Kinvolk worked with a client to contribute to the upstreaming effort of the FUSE-part of patches. Once everything is upstream, we will be able to mount overlayfs.

The FUSE mount will be upstreamed first, before the overlayfs. At that point, overlayfs could theoretically be re-implemented in userspace with a FUSE driver.

Operation Capability required Without root?
Mount a new overlayfs CAP_SYS_ADMIN ✅ (soon)
Create new user namespace No capability required (*)
Create new (non-user) namespace CAP_SYS_ADMIN
Chroot or pivot_root CAP_CHROOT or CAP_SYS_ADMIN
Mount a new procfs CAP_SYS_ADMIN
Prepare basic device nodes CAP_MKNOD or CAP_SYS_ADMIN

What about procfs?

As noted above, procfs has the FS_USERNS_MOUNT flag so it is possible to mount it in an unprivileged user namespace. Unfortunately, there are other restrictions which block us in practice in Docker or Kubernetes environments.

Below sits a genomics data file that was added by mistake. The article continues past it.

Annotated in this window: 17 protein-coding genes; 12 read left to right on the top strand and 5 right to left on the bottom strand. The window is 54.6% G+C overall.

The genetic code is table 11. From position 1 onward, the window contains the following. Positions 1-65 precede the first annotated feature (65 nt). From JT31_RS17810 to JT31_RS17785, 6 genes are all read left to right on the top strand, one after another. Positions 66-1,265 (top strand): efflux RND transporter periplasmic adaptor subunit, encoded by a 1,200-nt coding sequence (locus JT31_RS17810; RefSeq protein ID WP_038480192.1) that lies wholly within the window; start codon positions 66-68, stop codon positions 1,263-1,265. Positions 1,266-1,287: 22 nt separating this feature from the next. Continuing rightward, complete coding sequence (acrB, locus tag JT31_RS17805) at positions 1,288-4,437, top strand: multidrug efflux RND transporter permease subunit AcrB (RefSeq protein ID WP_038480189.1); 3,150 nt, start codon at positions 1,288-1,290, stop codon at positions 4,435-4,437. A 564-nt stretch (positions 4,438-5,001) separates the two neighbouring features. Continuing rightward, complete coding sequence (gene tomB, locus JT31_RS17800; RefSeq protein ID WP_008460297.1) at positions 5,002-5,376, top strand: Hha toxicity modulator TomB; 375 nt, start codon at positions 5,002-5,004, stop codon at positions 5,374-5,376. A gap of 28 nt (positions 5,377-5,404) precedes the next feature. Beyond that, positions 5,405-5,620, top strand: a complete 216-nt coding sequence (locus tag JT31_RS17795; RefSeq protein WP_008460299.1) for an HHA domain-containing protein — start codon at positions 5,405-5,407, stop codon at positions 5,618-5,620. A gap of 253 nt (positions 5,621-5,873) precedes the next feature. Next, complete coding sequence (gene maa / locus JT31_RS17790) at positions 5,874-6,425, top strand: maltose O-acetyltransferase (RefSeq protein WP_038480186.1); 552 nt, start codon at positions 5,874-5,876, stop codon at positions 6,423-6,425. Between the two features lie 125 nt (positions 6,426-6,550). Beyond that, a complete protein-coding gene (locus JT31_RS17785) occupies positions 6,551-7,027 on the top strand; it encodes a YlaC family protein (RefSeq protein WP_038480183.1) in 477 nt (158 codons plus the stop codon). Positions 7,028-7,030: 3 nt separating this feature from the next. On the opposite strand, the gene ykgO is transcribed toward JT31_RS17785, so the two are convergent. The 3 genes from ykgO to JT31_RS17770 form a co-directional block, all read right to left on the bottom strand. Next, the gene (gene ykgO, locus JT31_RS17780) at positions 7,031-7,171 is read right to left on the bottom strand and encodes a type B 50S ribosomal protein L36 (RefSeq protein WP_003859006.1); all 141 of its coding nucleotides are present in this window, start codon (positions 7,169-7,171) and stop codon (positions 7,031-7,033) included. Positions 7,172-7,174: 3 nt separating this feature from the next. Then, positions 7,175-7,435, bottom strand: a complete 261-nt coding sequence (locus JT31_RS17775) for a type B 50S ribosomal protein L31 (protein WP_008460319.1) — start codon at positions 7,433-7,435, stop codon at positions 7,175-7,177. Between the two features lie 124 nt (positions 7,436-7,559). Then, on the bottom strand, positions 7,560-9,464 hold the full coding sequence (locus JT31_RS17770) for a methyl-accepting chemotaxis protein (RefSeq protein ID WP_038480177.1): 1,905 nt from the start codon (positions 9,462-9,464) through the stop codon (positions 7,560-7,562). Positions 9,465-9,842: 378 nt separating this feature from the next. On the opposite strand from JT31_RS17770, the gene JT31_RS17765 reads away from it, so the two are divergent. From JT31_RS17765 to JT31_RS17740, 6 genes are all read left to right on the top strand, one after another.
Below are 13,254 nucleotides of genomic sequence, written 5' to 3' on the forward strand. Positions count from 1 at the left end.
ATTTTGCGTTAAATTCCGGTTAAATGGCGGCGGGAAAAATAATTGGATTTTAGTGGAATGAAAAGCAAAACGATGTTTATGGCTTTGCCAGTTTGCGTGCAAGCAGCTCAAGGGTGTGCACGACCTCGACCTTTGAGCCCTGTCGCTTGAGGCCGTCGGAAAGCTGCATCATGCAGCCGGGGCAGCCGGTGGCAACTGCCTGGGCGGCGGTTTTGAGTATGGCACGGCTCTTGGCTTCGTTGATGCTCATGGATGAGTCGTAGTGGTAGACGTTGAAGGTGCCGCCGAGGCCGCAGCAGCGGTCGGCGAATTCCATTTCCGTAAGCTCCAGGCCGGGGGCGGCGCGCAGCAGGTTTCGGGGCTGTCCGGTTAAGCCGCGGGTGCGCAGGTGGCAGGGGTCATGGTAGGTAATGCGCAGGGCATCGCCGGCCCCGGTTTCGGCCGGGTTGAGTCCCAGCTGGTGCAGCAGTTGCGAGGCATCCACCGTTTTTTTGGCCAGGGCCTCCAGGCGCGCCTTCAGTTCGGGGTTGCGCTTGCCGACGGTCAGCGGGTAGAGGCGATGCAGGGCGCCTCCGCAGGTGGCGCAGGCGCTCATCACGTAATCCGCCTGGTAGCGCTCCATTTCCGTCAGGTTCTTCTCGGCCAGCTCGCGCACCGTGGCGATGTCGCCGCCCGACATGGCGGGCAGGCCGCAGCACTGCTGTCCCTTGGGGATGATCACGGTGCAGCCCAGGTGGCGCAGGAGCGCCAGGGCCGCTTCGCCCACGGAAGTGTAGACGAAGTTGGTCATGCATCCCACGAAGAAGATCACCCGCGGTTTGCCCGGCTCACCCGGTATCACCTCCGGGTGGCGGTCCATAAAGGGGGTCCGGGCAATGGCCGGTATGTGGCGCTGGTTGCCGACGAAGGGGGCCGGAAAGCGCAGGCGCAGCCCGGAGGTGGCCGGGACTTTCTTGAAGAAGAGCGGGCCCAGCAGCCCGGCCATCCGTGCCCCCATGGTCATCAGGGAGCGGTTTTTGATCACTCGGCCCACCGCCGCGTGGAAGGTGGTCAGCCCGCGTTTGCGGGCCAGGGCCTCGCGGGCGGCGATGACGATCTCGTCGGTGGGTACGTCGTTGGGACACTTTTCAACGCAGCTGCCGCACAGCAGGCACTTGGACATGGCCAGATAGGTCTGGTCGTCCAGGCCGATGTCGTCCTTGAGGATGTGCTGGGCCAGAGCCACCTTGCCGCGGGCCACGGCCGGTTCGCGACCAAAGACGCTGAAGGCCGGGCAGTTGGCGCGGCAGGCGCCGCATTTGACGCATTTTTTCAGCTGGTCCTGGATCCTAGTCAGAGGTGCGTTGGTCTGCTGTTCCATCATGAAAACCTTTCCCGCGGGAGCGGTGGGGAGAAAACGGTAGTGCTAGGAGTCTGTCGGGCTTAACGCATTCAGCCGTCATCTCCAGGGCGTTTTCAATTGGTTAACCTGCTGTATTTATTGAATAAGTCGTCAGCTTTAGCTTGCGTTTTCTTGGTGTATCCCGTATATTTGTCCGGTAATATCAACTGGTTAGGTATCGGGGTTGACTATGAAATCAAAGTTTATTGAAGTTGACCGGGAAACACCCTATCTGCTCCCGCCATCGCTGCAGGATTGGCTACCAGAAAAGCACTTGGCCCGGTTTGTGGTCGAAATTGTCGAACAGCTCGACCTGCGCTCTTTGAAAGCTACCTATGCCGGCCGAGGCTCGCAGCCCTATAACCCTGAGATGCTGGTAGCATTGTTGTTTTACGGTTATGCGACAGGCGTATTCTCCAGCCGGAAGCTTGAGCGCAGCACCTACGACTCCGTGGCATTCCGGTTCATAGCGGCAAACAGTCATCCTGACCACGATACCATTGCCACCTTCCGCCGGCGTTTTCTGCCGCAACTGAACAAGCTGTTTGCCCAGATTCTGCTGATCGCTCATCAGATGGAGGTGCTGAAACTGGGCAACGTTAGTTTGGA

What are locked mounts?

To explain locked mounts, we’ll first have a look at systemd’s sandboxing features. It has a feature to run services in a different mount namespace so that specific files and directories are read-only (ReadOnlyPaths=) or inaccessible (InaccessiblePaths=). The read-only part is implemented by bind-mounting the file or directory over itself and changing the mountpoint option to read-only. The inaccessible part is done by bind-mounting an empty file or an empty directory on the mountpoint, hiding what was there before.

Using bind mounts as a security measure to make files read-only or inaccessible is not unique to systemd: container runtimes do the same. This is only secure as long as the application cannot umount that bind mount or move it away to see what was hidden under it. Both umount and moving a mount away (MS_MOVE) can be done with CAP_SYS_ADMIN, so systemd documentation suggests to not give that capability to a service if such sandboxing features were to be effective. Similarly, Docker and rkt don’t give CAP_SYS_ADMIN by default.